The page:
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William Edward Willoughby Petter (1908-1968) known as Teddy was a British aircraft designer.
1908 born on 8 August at Highgate, Middlesex, the oldest in the family of Ernest Willoughby Petter (1873–1954), co-founder of Petters Ltd and his wife, Angela Emma (d. 1934), daughter of Henry Petter of Calcutta.
Educated at Marlborough College and Gonville and Caius College, Cambridge, where he was awarded a first class in the mechanical sciences tripos in 1929 and shared the John Bernard Seely prize in aeronautics.
Joined Westland Aircraft Works, a subsidiary of Petters Ltd
1932 After two and a half years as a graduate apprentice, he became personal assistant to the managing director, Robert Bruce, in 1932.
1932 he married Claude Marguerite Juliette (d. 1975), daughter of Louis Munier of Geneva; they had three daughters.
1934 When Sir Ernest Petter decided that his son should be co-opted onto the board of directors of Westland Aircraft Works as technical director, Bruce and several other members of the firm resigned.
1935 Westland Aircraft Works was detached from its parent company, becoming Westland Aircraft Ltd.
At first the Air Ministry lacked confidence in Petter's designs because of his youth and inexperience. However, powerful friends, such as Roy Fedden, convinced the Ministry of Petter's technical brilliance, and Westland was invited to tender for an army co-operation aircraft. From this came the Lysander; between 1935 and 1942 more than 1400 were built at Yeovil.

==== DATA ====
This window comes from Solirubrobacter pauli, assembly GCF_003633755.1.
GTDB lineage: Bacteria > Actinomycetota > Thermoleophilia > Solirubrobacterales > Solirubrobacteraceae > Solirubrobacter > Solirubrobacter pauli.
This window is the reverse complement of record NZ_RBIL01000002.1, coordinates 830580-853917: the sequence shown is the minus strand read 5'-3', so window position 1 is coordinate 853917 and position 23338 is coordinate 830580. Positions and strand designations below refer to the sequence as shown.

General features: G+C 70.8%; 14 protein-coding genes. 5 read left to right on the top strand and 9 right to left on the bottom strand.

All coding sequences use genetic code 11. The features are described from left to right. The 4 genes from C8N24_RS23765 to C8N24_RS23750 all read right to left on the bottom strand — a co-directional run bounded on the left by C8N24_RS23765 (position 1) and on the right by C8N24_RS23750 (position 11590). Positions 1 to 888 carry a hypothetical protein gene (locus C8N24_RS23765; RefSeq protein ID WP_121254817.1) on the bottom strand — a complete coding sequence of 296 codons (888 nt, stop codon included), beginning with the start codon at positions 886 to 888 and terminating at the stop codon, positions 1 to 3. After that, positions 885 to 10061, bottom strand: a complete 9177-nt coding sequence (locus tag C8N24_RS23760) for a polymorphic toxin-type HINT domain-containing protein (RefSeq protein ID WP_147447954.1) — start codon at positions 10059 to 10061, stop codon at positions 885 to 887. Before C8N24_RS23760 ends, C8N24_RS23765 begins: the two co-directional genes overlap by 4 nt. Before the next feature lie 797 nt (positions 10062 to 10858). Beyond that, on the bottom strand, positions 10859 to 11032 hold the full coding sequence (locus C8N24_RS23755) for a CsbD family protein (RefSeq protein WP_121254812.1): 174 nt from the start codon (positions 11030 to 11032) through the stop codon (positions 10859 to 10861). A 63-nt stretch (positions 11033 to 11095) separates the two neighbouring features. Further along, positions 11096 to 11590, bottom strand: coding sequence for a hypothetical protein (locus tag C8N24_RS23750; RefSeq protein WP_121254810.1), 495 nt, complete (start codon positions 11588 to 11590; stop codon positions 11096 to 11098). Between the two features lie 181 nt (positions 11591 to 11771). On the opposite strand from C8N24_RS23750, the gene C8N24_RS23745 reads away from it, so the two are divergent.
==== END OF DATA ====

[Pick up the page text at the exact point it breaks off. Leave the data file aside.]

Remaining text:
To cope with the production of the Lysanders, Petter successfully challenged his father's proposal that the firm should merge with British Marine Aircraft Ltd, and instead built a large new assembly shop in Yeovil.
1938 When John Brown Ltd took over Westland, Teddy Petter remained as technical director.
WWII Designs included the Whirlwind, a four-cannon fighter, with the first planes delivered in 1940, and the Welkin, a high altitude fighter, accepted in 1941.
1944 Petter resigned from Westland Aircraft Ltd after failing to obtain the board's agreement to his taking responsibility for production as well as design.
Appointed chief engineer of the aircraft division of English Electric Co in Preston, he was allowed to take his design for a twin-engined jet fighter bomber with him.
1946 Petter's design won a Ministry of Supply contract for four prototypes of what later was called the Canberra.
Petter's other important design for English Electric was a supersonic fighter, with swept back wings, which developed into the Lightning.
1950 Petter resigned, just as he had done from Westland, because he found it difficult to work with colleagues in other departments and wanted to be in charge of production as well as design, and to have his own experimental shop.
1954 After the death of Henry Folland, Petter became managing director. At Follands he designed a small jet fighter, the Gnat, and also the Midge
1962 Petter resigned when Folland Aircraft was taken over by the Hawker Siddeley Group, and left the aircraft industry altogether.
1968 Petter died in Beruges, France, on 1 May